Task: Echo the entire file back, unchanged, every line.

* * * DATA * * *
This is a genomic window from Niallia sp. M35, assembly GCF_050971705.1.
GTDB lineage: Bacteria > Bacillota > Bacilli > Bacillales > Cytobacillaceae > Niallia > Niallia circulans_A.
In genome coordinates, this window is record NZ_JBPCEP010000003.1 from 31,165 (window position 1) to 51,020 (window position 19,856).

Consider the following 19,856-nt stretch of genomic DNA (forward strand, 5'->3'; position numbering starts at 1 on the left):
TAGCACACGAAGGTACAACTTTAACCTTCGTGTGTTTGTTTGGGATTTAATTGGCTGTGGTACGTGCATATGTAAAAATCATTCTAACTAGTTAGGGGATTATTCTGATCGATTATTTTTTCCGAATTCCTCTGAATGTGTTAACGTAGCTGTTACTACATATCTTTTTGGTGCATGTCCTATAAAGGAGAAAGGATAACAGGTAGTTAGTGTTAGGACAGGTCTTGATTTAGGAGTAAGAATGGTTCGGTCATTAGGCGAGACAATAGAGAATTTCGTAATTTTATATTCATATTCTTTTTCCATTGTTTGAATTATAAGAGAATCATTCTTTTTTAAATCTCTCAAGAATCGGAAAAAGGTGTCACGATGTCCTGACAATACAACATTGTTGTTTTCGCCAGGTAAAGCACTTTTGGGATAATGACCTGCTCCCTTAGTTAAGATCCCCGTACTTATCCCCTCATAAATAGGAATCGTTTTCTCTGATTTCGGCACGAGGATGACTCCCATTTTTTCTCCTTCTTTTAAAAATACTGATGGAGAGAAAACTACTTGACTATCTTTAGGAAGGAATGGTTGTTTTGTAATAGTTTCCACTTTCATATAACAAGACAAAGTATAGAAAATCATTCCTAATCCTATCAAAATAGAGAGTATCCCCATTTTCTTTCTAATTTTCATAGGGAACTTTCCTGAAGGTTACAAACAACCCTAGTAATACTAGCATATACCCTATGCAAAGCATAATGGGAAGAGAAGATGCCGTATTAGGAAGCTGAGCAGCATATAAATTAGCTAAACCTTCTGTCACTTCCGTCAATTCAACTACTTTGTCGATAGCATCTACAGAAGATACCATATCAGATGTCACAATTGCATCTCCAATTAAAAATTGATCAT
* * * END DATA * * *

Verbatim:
This is a genomic window from Niallia sp. M35, assembly GCF_050971705.1.
GTDB lineage: Bacteria > Bacillota > Bacilli > Bacillales > Cytobacillaceae > Niallia > Niallia circulans_A.
In genome coordinates, this window is record NZ_JBPCEP010000003.1 from 31,165 (window position 1) to 51,020 (window position 19,856).

Consider the following 19,856-nt stretch of genomic DNA (forward strand, 5'->3'; position numbering starts at 1 on the left):
TAGCACACGAAGGTACAACTTTAACCTTCGTGTGTTTGTTTGGGATTTAATTGGCTGTGGTACGTGCATATGTAAAAATCATTCTAACTAGTTAGGGGATTATTCTGATCGATTATTTTTTCCGAATTCCTCTGAATGTGTTAACGTAGCTGTTACTACATATCTTTTTGGTGCATGTCCTATAAAGGAGAAAGGATAACAGGTAGTTAGTGTTAGGACAGGTCTTGATTTAGGAGTAAGAATGGTTCGGTCATTAGGCGAGACAATAGAGAATTTCGTAATTTTATATTCATATTCTTTTTCCATTGTTTGAATTATAAGAGAATCATTCTTTTTTAAATCTCTCAAGAATCGGAAAAAGGTGTCACGATGTCCTGACAATACAACATTGTTGTTTTCGCCAGGTAAAGCACTTTTGGGATAATGACCTGCTCCCTTAGTTAAGATCCCCGTACTTATCCCCTCATAAATAGGAATCGTTTTCTCTGATTTCGGCACGAGGATGACTCCCATTTTTTCTCCTTCTTTTAAAAATACTGATGGAGAGAAAACTACTTGACTATCTTTAGGAAGGAATGGTTGTTTTGTAATAGTTTCCACTTTCATATAACAAGACAAAGTATAGAAAATCATTCCTAATCCTATCAAAATAGAGAGTATCCCCATTTTCTTTCTAATTTTCATAGGGAACTTTCCTGAAGGTTACAAACAACCCTAGTAATACTAGCATATACCCTATGCAAAGCATAATGGGAAGAGAAGATGCCGTATTAGGAAGCTGAGCAGCATATAAATTAGCTAAACCTTCTGTCACTTCCGTCAATTCAACTACTTTGTCGATAGCATCTACAGAAGATACCATATCAGATGTCACAATTGCATCTCCAATTAAAAATTGATCAT